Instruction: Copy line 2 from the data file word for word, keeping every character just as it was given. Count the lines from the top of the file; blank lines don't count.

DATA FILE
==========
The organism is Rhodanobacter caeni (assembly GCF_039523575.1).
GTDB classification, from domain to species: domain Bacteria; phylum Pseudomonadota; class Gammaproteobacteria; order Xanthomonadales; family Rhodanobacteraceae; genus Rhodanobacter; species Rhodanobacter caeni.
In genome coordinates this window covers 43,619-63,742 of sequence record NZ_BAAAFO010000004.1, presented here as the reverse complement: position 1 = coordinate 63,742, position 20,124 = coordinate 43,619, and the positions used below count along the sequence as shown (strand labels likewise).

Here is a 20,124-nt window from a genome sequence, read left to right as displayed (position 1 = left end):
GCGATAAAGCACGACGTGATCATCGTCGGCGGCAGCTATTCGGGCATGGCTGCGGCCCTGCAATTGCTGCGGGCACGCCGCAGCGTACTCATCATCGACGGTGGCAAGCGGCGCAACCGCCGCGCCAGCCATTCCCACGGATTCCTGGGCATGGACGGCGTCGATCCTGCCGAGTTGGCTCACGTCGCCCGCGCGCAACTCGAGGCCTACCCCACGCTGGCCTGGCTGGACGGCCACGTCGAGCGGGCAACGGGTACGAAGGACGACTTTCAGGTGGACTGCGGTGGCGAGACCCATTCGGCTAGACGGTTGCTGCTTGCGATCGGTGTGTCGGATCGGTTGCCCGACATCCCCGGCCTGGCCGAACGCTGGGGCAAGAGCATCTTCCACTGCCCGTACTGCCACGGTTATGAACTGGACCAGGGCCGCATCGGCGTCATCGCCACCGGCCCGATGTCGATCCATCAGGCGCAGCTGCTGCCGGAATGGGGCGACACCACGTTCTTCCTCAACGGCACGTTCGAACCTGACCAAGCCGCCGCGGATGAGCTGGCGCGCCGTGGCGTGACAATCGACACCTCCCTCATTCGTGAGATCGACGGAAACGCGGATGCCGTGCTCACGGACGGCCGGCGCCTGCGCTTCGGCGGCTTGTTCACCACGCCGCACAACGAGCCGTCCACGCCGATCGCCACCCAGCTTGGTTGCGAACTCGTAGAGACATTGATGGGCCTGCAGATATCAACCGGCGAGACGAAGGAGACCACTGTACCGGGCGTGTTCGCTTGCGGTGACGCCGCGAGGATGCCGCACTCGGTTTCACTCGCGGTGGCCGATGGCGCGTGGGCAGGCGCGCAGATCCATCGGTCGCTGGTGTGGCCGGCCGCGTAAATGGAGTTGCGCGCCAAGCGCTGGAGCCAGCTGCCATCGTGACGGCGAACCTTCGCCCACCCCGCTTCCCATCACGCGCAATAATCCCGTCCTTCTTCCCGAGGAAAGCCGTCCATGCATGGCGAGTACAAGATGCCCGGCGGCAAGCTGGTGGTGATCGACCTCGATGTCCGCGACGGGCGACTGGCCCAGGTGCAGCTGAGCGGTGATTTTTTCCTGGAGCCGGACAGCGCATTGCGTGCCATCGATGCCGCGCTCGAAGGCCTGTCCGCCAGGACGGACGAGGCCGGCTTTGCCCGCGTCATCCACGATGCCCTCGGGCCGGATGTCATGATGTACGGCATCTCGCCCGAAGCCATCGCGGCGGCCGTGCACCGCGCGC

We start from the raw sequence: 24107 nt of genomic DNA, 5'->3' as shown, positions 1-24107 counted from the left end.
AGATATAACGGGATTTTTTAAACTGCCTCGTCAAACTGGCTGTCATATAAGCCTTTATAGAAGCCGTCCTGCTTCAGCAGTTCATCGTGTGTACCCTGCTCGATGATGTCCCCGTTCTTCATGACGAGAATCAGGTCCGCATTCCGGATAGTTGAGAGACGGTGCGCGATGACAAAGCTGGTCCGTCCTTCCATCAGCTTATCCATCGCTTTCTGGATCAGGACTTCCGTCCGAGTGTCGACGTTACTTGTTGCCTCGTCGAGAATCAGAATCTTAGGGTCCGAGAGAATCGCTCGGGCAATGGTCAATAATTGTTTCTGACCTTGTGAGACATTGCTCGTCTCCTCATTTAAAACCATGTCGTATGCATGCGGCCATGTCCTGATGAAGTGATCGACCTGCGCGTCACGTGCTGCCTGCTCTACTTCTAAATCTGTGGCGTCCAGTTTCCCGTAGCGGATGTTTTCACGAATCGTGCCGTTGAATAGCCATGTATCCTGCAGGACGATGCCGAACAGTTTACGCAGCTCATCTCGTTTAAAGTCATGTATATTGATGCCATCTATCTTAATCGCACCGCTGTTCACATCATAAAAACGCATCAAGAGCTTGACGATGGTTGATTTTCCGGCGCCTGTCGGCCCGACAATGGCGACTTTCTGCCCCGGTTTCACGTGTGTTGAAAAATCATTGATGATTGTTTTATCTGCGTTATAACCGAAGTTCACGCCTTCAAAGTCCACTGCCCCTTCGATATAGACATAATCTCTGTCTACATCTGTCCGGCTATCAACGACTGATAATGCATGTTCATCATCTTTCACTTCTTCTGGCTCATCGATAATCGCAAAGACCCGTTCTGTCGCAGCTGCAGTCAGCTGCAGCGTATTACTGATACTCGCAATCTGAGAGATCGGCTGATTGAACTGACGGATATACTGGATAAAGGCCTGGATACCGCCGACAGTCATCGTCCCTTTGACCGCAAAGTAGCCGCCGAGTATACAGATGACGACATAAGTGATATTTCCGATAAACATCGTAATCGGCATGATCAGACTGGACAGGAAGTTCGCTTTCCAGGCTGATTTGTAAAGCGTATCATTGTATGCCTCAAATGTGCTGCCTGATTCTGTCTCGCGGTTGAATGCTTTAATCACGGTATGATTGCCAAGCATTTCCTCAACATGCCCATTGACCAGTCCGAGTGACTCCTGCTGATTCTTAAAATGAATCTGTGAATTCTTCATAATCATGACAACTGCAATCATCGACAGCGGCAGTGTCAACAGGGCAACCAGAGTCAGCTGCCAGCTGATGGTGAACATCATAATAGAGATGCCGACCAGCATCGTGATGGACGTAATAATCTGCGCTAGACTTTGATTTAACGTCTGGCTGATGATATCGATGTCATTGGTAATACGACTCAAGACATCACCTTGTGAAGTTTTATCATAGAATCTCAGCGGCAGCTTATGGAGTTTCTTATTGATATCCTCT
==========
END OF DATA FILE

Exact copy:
GTDB classification, from domain to species: domain Bacteria; phylum Pseudomonadota; class Gammaproteobacteria; order Xanthomonadales; family Rhodanobacteraceae; genus Rhodanobacter; species Rhodanobacter caeni.